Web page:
A Fort Bragg soldier will receive the Army’s highest award for heroism outside of combat on Monday.
Staff Sgt. Adams, who is assigned to the 3rd Special Forces Group, has been awarded the Soldier’s Medal for saving the lives of two people involved in a deadly crash near Asheboro in October 2016.
Adams is not being identified by his first name because of the nature of his job as a Special Forces soldier. He will be honored during a ceremony on Fort Bragg.
According to a citation for the Soldier’s Medal, Adams distinguished himself by disregarding his own safety to save lives.
Officials said Adams was traveling east on U.S. 64 near Asheboro when he witnessed a vehicle with two women and two children travel off the road and down a hill, hitting several trees.
“Without hesitation, Staff Sgt. Adams immediately stopped his vehicle and rushed 75 yards down a steep embankment to the scene of the accident to render aid,” according to an official Army account of the rescue.
In spite of excessive smoke, Adams was able to free two of the victims and carry them to the side of the highway where he began lifesaving medical care. Once the two were stable, Adams returned to the vehicle to retrieve a third victim.
“Unsure if the vehicle smoke would eventually turn into a vehicle fire, he repeatedly risked his life in order to attempt to save the lives of others,” officials said.
Adams also remained on the scene to assist emergency and rescue workers.
“Because of his quick thinking, courage and selfless action, Staff Sgt. Adams is personally responsible for saving the lives of two of the vehicle casualties,” officials said.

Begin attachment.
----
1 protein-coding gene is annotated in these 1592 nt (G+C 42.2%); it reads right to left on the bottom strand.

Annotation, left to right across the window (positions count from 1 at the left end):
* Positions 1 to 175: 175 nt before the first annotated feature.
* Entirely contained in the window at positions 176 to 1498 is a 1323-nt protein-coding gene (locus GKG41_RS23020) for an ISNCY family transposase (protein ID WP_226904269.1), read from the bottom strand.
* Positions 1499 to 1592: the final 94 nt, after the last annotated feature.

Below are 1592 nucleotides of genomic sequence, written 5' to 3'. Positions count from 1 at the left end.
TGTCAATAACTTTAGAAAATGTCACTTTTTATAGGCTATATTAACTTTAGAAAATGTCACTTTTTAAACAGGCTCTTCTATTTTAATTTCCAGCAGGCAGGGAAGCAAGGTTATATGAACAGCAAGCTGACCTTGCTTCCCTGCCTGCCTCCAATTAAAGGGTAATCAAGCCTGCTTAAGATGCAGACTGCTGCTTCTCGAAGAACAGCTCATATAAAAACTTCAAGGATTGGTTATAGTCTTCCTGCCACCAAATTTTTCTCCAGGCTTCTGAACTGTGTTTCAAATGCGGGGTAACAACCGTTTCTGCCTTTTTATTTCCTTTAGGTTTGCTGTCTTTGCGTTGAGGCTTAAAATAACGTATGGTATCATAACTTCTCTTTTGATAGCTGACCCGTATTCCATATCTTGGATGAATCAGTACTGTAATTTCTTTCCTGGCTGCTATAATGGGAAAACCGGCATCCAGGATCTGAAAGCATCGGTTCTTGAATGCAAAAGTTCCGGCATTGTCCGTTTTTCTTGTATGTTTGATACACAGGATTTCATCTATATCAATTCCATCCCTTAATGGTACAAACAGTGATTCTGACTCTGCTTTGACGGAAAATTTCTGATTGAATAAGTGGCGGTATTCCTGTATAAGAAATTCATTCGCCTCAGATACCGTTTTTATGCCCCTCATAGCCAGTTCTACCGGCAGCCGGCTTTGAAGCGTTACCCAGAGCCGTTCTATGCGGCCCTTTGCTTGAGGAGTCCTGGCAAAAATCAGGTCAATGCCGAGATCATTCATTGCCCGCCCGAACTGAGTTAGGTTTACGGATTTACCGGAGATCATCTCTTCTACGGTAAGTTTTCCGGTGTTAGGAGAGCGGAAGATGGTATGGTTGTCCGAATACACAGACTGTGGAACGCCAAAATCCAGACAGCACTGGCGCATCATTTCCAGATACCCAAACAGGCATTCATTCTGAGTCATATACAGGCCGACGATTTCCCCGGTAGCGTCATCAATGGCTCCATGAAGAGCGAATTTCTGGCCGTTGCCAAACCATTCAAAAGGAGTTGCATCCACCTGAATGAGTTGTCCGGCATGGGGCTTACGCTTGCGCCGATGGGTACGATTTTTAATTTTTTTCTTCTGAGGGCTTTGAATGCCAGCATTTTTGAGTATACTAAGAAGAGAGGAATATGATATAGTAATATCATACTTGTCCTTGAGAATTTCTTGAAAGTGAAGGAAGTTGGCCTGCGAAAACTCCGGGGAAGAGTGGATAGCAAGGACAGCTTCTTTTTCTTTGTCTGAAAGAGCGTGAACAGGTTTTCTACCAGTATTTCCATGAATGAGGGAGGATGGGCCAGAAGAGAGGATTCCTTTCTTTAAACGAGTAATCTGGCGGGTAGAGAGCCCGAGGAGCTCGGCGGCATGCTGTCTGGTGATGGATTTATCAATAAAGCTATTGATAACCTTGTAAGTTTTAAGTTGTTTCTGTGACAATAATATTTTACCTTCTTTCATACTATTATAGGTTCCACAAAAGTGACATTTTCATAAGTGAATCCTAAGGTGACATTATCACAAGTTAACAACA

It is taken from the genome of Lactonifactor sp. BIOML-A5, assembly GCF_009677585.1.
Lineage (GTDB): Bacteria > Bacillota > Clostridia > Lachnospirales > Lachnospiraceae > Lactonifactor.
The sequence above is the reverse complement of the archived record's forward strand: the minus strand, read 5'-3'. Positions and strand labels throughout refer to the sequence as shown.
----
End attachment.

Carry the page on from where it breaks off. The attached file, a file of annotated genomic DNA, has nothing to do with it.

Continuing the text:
According to the Asheboro Courier-Tribune, the single-vehicle wreck occurred about 4 p.m. on Oct. 10, 2016. The newspaper said a N.C. Highway Patrol trooper reported that Lillie Mingin, 33, of Lexington, was driving a 2006 Chevrolet Silverado when the vehicle ran off the road, went into a ditch and then down the embankment.
One passenger, 26-year-old Brittany Goodman of Salisbury, was ejected from the vehicle and pronounced dead at the scene.
A child, 12-year-old Colby Springle of Angier, was trapped in the vehicle and died shortly after being extracted.
Springle was the son of Mingin, who was saved alongside another of her sons, 7-year-old Eric Mason Mingin of Fuquay-Varina.
Military editor Drew Brooks can be reached at [email protected] or 486-3567.
© 2018 The Fayetteville Observer (Fayetteville, N.C.)
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